When trading begins today, Bega Cheese’s (BGA) share price is likely to surge past $5 after the world’s largest diary company, Fonterra, bought a stake in the New South Wales dairy producer. Bega is currently in pole position to acquire Victorian rival Warrnambool Cheese & Butter Factory (WCB).
In a statement, Fonterra said it has acquired a 6% shareholding in Bega, purchasing 9.3 million shares at $4.95 per share for a total cost of $46 million.
Fonterra Chief Executive Theo Spierings said Australia remained an important market for Fonterra and the group was committed to growing its already strong presence here.
"There has recently been a lot of consolidation activity in the Australian dairy industry. It is important that Fonterra participates, and we have confidence in Bega and the strategy it is pursuing," said Mr Spierings.
DataRoom understands the acquisition was done through brokers at Goldman Sachs Group Inc.
“Knock yourself out Fonterra,” Bega’s advisor David Williams of Kidder Williams Ltd toldDataRoom yesterday of Fonterra's touted purchase. “We’ve got a tightly held and loyal shareholders register and a constitution limitation that prevents any one shareholder from owning more than 10 per cent.”
Fonterra, which distributes Bega’s brands in Australia, wants its voice heard in the Bega boardroom after the company received clearance by the Australian Competition and Consumer Commission to acquire Warrnambool.
Bega is offering 1.2 of its share plus $2 cash to Warrnambool shareholders. If Bega’s stock does rise above $5 tomorrow, its takeover offer will be superior to Canada’s Saputo Inc. that has offered $8 in cash for Warrnambool.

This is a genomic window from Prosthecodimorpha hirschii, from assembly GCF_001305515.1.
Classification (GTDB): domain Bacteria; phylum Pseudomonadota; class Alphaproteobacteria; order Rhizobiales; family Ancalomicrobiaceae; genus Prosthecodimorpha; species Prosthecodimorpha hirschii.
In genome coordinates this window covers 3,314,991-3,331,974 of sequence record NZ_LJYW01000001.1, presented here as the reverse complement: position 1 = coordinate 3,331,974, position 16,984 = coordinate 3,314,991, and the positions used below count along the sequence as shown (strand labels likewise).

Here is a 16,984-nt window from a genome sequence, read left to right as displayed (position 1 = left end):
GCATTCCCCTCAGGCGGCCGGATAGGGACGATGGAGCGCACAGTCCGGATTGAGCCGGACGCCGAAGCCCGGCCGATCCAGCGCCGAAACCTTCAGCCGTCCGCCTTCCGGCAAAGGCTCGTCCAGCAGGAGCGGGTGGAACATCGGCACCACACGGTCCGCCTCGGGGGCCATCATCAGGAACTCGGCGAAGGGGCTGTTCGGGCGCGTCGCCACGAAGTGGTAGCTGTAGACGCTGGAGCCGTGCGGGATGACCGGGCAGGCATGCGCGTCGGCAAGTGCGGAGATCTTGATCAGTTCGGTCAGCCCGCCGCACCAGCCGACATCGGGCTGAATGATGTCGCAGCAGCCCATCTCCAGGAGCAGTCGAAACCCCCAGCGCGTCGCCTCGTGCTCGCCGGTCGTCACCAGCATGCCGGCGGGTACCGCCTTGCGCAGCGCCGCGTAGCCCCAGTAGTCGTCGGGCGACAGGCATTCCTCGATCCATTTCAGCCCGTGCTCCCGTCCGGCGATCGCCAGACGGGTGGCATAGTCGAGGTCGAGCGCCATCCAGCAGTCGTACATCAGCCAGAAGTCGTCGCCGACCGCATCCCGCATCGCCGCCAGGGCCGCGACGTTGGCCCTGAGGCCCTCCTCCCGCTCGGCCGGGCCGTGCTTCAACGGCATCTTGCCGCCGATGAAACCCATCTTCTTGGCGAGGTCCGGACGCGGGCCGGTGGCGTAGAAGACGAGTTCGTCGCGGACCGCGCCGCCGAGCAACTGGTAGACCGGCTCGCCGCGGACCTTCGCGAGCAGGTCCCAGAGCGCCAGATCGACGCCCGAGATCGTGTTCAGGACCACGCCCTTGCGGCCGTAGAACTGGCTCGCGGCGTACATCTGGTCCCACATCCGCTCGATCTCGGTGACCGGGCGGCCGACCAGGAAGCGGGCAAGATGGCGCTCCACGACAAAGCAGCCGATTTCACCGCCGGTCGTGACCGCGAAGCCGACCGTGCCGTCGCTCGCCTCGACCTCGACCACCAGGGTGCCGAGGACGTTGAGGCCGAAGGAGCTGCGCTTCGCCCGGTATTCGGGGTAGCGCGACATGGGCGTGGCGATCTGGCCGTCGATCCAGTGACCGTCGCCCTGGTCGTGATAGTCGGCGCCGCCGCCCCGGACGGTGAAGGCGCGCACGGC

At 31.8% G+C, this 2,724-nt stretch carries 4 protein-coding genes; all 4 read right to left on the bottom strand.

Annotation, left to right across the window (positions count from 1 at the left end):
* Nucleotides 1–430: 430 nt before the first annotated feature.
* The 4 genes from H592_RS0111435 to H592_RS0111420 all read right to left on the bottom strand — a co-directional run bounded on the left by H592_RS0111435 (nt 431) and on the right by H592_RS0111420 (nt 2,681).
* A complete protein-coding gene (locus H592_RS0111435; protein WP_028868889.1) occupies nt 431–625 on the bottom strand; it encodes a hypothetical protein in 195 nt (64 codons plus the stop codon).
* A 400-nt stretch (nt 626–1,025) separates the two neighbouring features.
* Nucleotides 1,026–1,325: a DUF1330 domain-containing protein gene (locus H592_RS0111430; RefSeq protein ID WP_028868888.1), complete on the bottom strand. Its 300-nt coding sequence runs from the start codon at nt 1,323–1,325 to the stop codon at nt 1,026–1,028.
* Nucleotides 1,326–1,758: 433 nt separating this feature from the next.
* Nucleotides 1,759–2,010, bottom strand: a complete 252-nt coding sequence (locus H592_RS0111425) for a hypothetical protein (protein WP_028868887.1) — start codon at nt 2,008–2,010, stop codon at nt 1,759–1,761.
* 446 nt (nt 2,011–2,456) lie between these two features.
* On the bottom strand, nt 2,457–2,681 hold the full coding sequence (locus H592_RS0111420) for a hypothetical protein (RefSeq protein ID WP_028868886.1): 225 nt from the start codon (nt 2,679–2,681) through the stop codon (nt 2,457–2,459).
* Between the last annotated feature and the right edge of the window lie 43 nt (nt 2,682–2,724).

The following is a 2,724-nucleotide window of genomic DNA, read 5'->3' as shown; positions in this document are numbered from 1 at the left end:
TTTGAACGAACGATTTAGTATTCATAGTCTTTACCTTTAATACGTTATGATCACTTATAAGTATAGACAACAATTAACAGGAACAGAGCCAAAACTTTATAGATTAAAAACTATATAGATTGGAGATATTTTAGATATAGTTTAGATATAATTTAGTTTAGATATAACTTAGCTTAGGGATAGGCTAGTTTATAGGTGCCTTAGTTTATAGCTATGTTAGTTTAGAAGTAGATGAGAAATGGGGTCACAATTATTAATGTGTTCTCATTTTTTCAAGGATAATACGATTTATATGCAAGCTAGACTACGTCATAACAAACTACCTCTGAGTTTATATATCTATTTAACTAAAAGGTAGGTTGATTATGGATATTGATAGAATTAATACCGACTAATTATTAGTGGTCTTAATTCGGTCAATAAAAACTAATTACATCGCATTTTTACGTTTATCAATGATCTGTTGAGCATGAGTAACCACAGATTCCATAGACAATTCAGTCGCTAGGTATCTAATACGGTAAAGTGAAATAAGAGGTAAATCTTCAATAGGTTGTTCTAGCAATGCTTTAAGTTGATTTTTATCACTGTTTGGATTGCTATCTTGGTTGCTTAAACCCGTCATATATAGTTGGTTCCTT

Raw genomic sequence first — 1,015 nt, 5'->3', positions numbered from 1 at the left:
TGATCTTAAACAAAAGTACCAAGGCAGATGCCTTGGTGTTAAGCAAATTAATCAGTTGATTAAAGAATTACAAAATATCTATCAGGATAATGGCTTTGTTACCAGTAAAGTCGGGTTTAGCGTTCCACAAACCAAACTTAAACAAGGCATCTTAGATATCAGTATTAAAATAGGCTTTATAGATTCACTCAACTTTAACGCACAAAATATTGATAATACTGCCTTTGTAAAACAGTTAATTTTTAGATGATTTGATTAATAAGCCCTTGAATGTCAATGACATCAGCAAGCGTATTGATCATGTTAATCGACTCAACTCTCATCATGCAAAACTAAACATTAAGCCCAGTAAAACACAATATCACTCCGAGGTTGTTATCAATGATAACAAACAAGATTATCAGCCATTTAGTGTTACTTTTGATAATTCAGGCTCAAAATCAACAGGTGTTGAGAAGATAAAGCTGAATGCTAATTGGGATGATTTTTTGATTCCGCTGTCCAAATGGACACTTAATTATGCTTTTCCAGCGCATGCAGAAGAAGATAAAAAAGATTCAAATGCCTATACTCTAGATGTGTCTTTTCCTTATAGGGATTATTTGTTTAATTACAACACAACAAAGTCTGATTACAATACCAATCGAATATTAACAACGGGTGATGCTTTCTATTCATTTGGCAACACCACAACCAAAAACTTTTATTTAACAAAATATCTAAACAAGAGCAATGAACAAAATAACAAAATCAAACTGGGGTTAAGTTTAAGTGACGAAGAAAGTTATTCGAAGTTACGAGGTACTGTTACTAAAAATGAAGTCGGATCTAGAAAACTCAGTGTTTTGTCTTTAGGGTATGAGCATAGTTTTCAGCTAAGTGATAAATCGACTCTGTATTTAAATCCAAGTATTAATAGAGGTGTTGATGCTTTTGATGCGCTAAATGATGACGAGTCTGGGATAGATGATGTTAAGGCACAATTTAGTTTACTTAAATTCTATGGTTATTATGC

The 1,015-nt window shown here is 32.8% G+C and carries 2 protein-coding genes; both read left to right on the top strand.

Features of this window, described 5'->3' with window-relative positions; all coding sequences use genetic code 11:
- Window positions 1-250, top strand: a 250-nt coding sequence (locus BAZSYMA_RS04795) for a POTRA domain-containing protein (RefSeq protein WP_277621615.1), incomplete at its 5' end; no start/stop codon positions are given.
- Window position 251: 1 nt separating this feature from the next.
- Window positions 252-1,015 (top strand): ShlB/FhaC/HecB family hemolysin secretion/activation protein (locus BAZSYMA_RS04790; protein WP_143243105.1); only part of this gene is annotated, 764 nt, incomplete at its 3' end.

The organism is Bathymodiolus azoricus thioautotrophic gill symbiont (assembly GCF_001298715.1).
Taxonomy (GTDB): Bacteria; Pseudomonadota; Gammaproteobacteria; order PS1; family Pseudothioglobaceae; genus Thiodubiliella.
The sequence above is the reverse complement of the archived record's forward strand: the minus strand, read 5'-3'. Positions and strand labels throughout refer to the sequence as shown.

But Saputo has to get Foreign Investment Review Board Approval.
More importantly, Bega and Warrnambool’s other bidder, Murray Goulburn Co-operative Ltd, together hold about 35 per cent of Warrnambool’s shares.
On Tuesday Lion, owned by Kirin Holdings Ltd, purchased 10 per cent of Warrnambool by buying shares on the market through broker RBS Morgan.
These three companies now own about 46 per cent of Warrnambool and are seeking to block a takeover of Warrnambool by Saputo whose offer is conditional on 50.1 per cent acceptance.
Lion, Murray Goulburn and Bega don’t want Saputo muscling in on their domestic market or brushing it aside in Asian markets.
Murray Goulburn, which has offered $7.50 a share to acquire Warrnambool, may not get approval to take over the company.
The ACCC does not want the number of buyers of milk in south western Victoria and eastern South Australia to fall from three to two.
Warrnambool, Fonterra and Murray Goulburn are the major dairy buyers for farmers in those regions.
David Williams, advisor to Bega that launched the takeover battle for Warrnambool last month, has been prescient.
Williams has surveyed and correctly analysed that all Bega had to do was to be patient. Its competitors, Saputo and Murray Goulburn, would face more substantial roadblocks than Bega in their desire to acquire Warrnambool.
Moreover, if Bega’s shares continue to rise the company may not have to boost its Warrnambool offer whatever Saputo and Murray Goulburn may do.